Monopsony in Online Labor Markets
On-demand labor platforms make up a large part of the “gig economy.” We quantify the extent of monopsony power in one of the largest on-demand labor platforms, Amazon Mechanical Turk (MTurk), by measuring the elasticity of labor supply facing the requester (employer) using both observational and experimental variation in wages. We isolate plausibly exogenous variation in rewards using a double-machine-learning estimator applied to a large dataset of scraped MTurk tasks. We also re-analyze data from 5 MTurk experiments that randomized payments to obtain corresponding experimental estimates. Both approaches yield uniformly low labor supply elasticities, around 0.1, with little heterogeneity.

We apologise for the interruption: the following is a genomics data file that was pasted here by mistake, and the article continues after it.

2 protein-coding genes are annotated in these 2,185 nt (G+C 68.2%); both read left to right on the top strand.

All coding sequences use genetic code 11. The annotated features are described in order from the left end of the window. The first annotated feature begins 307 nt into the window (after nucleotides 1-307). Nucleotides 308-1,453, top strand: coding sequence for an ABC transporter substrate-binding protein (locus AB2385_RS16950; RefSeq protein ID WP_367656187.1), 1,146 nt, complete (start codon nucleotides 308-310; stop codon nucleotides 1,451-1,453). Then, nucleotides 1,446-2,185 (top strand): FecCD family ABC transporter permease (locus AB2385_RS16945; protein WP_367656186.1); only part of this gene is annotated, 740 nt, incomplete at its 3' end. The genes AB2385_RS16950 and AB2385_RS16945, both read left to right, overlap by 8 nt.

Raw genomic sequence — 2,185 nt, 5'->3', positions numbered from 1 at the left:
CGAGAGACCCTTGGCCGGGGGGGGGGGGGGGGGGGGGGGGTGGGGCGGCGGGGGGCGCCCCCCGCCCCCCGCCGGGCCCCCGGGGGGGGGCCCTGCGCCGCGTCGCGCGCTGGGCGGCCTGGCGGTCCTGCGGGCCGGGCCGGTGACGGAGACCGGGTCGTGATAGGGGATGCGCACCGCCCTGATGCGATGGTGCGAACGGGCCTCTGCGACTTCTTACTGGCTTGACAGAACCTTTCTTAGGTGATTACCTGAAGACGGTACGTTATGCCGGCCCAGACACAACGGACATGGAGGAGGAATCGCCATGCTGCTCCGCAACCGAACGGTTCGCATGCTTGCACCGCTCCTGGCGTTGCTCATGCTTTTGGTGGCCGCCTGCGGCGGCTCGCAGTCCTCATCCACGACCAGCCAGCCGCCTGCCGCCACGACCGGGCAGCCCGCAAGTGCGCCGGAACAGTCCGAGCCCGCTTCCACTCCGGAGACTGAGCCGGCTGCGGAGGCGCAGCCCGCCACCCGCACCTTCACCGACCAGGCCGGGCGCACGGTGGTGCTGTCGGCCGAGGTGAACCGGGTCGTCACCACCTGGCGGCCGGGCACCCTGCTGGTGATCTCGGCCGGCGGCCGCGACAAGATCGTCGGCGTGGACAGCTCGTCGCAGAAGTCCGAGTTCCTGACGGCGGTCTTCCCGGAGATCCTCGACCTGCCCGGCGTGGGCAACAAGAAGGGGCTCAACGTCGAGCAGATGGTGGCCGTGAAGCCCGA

We thank Gary Hsieh and Panos Ipeirotis for sharing data as well as Bentley Macleod, Aaron Sojourner, and Glen Weyl for helpful comments. The views expressed herein are those of the authors and do not necessarily reflect the views of the National Bureau of Economic Research.
Some of this research was undertaken while Naidu was a visiting/consulting researcher at Microsoft Research New York.
Arindrajit Dube & Jeff Jacobs & Suresh Naidu & Siddharth Suri, 2020. "Monopsony in Online Labor Markets," American Economic Review: Insights, vol 2(1), pages 33-46. citation courtesy of